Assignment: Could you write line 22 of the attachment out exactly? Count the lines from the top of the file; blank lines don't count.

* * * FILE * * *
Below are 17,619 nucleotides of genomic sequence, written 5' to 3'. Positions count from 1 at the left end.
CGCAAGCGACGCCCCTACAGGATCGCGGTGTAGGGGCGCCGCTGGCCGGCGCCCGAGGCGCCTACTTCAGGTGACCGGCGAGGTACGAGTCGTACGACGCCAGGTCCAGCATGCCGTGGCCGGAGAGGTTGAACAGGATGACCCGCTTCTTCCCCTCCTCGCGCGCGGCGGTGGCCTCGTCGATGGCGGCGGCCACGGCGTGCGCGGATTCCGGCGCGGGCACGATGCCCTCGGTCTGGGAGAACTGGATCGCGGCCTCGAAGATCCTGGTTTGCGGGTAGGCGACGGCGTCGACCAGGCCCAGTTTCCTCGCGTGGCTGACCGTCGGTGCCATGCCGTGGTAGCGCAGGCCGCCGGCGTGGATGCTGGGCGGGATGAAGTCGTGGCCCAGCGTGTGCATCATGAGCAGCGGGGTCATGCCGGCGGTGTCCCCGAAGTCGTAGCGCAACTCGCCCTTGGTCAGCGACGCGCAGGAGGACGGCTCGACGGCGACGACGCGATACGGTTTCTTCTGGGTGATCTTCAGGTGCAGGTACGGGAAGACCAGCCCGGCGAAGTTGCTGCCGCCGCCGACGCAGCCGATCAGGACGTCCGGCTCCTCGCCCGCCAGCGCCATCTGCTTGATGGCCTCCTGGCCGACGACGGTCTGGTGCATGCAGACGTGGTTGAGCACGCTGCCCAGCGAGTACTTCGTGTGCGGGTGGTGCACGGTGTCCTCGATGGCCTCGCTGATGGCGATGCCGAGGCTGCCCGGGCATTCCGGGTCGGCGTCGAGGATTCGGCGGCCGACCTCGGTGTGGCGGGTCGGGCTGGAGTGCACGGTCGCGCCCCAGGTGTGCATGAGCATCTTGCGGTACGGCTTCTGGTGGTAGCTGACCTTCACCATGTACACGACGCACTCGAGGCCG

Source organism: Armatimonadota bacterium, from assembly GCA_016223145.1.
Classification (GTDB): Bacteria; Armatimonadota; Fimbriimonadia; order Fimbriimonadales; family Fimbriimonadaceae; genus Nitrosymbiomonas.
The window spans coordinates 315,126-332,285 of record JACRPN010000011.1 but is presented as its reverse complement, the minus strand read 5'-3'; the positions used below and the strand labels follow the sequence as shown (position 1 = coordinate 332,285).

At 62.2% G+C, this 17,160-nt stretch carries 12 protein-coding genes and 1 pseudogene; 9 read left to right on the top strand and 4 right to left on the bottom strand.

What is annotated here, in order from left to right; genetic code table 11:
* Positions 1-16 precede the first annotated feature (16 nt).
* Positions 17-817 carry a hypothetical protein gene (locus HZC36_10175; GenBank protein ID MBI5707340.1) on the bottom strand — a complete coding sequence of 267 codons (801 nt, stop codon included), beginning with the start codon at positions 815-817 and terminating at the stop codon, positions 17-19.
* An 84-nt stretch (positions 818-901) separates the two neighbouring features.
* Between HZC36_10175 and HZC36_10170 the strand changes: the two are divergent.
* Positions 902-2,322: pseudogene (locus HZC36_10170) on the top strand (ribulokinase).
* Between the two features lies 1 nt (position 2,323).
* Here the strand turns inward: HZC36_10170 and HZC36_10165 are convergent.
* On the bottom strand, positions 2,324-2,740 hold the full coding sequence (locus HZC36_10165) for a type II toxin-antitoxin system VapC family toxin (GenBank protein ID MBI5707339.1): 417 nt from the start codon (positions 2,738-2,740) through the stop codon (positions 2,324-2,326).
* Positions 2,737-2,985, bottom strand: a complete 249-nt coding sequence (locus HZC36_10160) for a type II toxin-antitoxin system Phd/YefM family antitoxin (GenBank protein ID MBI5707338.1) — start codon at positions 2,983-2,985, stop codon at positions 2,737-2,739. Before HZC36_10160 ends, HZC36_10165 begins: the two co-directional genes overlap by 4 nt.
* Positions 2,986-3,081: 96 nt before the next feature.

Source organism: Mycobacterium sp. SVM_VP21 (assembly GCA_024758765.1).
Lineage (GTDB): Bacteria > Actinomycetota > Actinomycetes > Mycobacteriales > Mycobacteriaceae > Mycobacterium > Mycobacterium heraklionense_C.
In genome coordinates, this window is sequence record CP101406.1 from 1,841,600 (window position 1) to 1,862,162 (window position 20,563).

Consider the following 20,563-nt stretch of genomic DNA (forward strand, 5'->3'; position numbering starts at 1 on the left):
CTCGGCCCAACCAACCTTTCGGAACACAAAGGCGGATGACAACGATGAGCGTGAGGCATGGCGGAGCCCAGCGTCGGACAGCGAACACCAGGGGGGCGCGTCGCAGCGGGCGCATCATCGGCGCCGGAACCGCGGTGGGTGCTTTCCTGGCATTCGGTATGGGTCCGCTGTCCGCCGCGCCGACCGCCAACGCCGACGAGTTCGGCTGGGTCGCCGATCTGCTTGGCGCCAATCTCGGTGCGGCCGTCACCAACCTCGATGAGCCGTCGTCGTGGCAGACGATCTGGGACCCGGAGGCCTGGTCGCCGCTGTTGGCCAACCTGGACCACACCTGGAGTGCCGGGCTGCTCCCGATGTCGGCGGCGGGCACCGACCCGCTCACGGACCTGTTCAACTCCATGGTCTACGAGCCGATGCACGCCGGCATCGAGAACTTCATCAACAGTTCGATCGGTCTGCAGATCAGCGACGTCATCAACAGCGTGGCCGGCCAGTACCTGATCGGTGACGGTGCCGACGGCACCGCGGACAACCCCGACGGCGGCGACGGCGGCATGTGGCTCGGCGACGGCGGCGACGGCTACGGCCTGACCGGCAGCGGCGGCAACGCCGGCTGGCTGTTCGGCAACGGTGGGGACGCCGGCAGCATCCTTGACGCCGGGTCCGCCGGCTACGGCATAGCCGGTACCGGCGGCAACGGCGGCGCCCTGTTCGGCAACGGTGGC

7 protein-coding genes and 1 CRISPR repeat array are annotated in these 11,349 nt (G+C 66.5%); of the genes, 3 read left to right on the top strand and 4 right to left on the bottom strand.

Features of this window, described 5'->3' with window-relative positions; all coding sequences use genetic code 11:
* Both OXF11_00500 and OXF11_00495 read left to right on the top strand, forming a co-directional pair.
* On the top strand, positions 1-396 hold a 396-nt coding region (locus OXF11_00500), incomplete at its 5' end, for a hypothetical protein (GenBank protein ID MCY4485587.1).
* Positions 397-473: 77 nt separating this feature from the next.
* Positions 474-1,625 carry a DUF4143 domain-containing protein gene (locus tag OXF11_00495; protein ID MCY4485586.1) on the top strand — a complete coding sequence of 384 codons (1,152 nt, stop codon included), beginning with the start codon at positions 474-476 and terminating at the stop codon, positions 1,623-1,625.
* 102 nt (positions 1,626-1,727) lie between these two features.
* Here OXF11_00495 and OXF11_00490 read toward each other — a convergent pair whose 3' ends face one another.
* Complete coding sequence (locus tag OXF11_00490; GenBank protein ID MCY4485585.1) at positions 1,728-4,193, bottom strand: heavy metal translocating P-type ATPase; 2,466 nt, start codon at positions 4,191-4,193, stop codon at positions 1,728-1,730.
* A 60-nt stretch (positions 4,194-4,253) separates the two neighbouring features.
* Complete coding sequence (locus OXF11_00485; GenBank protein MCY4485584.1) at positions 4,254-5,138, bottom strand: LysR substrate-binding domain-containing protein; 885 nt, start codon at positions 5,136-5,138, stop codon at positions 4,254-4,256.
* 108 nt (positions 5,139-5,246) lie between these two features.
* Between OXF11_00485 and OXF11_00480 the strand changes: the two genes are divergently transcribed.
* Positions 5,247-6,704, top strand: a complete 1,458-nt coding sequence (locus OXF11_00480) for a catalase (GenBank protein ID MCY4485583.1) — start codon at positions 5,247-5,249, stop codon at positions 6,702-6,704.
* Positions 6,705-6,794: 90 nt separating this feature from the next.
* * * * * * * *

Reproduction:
CTCGGCCCAACCAACCTTTCGGAACACAAAGGCGGATGACAACGATGAGCGTGAGGCATGGCGGAGCCCAGCGTCGGACAGCGAACACCAGGGGGGCGCGTCGCAGCGGGCGCATCATCGGCGCCGGAACCGCGGTGGGTGCTTTCCTGGCATTCGGTATGGGTCCGCTGTCCGCCGCGCCGACCGCCAACGCCGACGAGTTCGGCTGGGTCGCCGATCTGCTTGGCGCCAATCTCGGTGCGGCCGTCACCAACCTCGATGAGCCGTCGTCGTGGCAGACGATCTGGGACCCGGAGGCCTGGTCGCCGCTGTTGGCCAACCTGGACCACACCTGGAGTGCCGGGCTGCTCCCGATGTCGGCGGCGGGCACCGACCCGCTCACGGACCTGTTCAACTCCATGGTCTACGAGCCGATGCACGCCGGCATCGAGAACTTCATCAACAGTTCGATCGGTCTGCAGATCAGCGACGTCATCAACAGCGTGGCCGGCCAGTACCTGATCGGTGACGGTGCCGACGGCACCGCGGACAACCCCGACGGCGGCGACGGCGGCATGTGGCTCGGCGACGGCGGCGACGGCTACGGCCTGACCGGCAGCGGCGGCAACGCCGGCTGGCTGTTCGGCAACGGTGGGGACGCCGGCAGCATCCTTGACGCCGGGTCCGCCGGCTACGGCATAGCCGGTACCGGCGGCAACGGCGGCGCCCTGTTCGGCAACGGTGGC